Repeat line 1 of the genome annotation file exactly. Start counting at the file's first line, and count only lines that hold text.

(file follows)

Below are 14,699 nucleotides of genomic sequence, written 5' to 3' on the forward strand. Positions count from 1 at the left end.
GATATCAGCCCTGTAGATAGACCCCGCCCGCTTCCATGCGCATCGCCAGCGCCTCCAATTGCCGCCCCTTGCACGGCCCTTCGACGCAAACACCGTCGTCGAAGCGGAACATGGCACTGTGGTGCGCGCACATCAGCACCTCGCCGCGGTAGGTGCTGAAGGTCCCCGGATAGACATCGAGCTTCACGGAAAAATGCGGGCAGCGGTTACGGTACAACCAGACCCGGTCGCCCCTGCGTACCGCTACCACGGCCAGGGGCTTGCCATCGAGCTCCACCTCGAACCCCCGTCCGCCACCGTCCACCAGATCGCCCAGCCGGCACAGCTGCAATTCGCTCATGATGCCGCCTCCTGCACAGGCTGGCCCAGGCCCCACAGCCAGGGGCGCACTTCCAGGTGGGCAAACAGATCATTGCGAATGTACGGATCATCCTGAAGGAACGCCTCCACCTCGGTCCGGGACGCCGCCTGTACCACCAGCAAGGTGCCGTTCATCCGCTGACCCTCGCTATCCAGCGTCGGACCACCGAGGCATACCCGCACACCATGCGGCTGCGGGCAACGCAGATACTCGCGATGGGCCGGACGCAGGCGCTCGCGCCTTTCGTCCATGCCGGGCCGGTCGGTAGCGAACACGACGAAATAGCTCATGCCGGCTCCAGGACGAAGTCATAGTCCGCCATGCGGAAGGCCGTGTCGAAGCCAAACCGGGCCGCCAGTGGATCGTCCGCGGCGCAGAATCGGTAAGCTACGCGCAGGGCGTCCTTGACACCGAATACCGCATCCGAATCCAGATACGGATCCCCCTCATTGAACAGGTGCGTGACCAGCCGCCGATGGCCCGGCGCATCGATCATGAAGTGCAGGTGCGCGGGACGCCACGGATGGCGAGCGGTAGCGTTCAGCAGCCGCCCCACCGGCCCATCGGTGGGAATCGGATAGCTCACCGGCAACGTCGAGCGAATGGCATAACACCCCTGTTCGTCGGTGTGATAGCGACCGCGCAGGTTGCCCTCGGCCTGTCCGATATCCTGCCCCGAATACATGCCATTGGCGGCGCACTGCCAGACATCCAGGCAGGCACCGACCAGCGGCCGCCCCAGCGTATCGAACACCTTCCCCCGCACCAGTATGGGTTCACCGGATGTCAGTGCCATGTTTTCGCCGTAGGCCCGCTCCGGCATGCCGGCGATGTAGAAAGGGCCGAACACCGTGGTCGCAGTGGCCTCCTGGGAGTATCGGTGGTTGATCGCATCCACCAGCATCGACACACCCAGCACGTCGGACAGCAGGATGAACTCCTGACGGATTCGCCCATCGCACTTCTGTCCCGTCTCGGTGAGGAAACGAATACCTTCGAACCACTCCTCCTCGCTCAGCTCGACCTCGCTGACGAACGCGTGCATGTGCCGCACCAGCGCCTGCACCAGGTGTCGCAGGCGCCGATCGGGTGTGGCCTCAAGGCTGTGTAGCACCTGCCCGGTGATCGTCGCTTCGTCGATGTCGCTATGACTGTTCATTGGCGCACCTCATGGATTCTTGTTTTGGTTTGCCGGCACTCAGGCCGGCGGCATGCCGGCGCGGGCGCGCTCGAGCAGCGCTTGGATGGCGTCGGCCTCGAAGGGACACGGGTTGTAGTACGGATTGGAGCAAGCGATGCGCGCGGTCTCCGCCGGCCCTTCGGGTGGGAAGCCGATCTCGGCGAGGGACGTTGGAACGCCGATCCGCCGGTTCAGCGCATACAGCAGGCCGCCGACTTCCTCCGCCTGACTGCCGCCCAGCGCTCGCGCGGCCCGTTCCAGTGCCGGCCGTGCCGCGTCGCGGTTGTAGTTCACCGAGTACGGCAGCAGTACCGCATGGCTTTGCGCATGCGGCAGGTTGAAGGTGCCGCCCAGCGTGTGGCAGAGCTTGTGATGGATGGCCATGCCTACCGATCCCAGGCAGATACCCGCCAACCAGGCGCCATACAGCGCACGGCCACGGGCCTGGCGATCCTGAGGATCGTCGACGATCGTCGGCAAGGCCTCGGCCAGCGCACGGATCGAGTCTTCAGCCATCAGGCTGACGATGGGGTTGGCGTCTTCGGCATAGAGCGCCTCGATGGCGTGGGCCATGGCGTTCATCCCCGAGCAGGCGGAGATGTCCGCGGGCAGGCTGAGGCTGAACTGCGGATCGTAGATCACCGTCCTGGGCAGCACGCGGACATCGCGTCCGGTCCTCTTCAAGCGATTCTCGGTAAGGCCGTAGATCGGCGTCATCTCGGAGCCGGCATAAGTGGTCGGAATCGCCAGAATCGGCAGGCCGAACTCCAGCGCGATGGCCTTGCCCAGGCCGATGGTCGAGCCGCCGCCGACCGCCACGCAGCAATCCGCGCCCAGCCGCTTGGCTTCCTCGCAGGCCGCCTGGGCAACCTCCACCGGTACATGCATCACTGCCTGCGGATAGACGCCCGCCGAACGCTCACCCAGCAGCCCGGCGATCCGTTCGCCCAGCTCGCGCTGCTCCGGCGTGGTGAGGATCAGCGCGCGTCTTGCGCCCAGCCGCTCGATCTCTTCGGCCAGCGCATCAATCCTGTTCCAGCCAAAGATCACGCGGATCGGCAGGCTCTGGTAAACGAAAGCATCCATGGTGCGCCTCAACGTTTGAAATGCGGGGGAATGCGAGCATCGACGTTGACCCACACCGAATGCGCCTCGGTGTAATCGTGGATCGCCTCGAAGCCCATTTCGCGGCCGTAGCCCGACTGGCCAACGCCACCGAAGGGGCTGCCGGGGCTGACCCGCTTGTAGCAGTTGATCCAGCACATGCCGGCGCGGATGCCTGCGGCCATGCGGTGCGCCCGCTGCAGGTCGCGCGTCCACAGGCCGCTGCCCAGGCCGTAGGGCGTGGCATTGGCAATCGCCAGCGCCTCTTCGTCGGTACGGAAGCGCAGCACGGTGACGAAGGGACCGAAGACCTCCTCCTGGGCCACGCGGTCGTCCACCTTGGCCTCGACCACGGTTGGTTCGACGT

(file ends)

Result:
Below are 14,699 nucleotides of genomic sequence, written 5' to 3' on the forward strand. Positions count from 1 at the left end.